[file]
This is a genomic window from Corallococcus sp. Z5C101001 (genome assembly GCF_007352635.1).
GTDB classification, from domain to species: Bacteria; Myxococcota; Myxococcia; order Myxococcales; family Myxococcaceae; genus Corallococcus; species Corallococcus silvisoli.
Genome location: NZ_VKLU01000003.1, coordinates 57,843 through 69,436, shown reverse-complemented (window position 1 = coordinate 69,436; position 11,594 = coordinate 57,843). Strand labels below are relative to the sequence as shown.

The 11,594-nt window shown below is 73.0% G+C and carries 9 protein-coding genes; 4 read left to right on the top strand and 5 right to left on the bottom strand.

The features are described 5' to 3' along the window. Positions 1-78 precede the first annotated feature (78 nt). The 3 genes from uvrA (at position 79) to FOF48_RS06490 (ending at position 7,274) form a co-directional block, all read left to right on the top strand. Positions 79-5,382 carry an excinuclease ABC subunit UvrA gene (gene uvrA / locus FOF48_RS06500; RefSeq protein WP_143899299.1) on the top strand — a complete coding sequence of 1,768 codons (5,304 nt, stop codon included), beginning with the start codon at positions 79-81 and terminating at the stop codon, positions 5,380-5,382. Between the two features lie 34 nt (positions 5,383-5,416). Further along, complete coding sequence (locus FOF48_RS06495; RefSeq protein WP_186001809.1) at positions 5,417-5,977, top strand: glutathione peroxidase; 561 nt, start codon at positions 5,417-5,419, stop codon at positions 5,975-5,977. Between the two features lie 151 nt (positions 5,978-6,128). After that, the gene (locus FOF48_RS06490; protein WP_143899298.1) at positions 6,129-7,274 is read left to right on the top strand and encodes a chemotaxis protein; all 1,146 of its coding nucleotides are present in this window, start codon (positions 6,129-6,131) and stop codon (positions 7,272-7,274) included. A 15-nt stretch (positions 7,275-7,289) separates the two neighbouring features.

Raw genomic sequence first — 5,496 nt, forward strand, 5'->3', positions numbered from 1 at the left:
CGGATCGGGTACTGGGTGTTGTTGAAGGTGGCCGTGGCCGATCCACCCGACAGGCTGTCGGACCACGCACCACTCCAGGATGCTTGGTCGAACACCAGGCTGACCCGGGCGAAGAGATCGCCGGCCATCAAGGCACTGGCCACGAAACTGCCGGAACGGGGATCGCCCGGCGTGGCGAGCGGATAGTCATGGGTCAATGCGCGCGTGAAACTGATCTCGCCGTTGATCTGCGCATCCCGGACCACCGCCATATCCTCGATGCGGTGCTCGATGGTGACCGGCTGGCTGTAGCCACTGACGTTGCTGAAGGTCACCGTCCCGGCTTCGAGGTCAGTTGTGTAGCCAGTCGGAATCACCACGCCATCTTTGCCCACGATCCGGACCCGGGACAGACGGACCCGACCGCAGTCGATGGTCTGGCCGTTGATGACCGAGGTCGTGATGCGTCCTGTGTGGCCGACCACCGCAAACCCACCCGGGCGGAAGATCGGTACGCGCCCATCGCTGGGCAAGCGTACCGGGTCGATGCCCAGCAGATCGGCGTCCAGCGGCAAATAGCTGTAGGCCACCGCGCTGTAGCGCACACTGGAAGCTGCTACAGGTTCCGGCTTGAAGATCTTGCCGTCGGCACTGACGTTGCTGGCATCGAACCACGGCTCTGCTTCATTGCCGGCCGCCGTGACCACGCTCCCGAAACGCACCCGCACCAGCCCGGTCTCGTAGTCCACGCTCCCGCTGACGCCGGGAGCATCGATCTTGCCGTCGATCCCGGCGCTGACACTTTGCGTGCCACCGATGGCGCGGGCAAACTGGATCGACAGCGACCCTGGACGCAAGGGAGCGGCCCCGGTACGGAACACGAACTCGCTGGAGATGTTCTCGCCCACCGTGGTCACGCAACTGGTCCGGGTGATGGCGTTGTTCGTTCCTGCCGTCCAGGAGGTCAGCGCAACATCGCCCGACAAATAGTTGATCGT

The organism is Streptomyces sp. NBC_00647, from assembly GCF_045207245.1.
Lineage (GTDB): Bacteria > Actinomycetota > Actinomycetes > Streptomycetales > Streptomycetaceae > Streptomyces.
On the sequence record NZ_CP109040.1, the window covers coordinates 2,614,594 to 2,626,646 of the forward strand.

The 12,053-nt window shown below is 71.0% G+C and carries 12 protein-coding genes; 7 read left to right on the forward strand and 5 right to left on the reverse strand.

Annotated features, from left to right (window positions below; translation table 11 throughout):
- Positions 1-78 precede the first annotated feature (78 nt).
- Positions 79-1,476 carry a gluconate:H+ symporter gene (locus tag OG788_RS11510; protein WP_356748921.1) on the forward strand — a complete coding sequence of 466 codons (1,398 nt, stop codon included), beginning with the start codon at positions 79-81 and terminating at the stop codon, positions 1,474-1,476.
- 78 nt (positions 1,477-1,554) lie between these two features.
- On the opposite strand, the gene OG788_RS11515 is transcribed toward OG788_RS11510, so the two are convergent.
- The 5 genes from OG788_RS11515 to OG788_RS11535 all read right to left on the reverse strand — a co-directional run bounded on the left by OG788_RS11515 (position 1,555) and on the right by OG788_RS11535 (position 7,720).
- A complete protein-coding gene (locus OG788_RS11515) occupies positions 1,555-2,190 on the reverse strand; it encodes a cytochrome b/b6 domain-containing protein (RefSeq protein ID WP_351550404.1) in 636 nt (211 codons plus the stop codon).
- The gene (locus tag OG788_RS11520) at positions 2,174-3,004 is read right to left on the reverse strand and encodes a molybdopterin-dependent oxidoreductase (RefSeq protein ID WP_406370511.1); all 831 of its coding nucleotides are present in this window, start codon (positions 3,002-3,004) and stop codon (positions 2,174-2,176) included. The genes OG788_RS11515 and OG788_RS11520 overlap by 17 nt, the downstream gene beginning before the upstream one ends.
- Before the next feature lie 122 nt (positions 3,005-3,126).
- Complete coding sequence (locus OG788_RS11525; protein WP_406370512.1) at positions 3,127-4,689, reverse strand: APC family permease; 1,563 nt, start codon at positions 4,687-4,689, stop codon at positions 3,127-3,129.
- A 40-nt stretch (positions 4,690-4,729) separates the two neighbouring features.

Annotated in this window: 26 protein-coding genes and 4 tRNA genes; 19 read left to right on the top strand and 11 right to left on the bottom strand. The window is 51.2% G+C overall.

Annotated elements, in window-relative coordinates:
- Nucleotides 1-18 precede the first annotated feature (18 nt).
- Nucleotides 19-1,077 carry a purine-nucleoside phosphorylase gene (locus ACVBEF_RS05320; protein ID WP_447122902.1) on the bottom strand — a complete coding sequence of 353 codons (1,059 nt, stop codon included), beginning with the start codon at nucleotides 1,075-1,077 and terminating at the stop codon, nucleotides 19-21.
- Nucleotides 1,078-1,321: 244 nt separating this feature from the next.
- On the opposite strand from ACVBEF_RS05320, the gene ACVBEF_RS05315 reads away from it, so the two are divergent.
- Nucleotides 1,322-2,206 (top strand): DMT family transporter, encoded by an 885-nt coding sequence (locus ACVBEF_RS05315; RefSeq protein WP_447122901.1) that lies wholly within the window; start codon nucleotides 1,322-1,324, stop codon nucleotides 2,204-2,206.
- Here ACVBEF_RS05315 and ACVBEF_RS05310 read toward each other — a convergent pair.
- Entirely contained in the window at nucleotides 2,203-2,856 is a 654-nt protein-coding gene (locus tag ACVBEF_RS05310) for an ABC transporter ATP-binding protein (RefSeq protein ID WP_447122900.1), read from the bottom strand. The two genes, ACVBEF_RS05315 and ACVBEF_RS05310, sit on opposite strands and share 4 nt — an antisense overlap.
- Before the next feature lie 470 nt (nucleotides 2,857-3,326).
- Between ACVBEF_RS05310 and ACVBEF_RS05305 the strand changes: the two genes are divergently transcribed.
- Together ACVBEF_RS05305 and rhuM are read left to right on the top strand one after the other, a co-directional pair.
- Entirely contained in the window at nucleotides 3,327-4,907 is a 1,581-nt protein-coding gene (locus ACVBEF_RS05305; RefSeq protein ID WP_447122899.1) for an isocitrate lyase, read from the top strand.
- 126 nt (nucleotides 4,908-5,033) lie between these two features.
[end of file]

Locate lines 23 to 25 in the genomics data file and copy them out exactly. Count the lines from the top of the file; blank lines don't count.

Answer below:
Annotated in this window: 26 protein-coding genes and 4 tRNA genes; 19 read left to right on the top strand and 11 right to left on the bottom strand. The window is 51.2% G+C overall.

Annotated elements, in window-relative coordinates:
- Nucleotides 1-18 precede the first annotated feature (18 nt).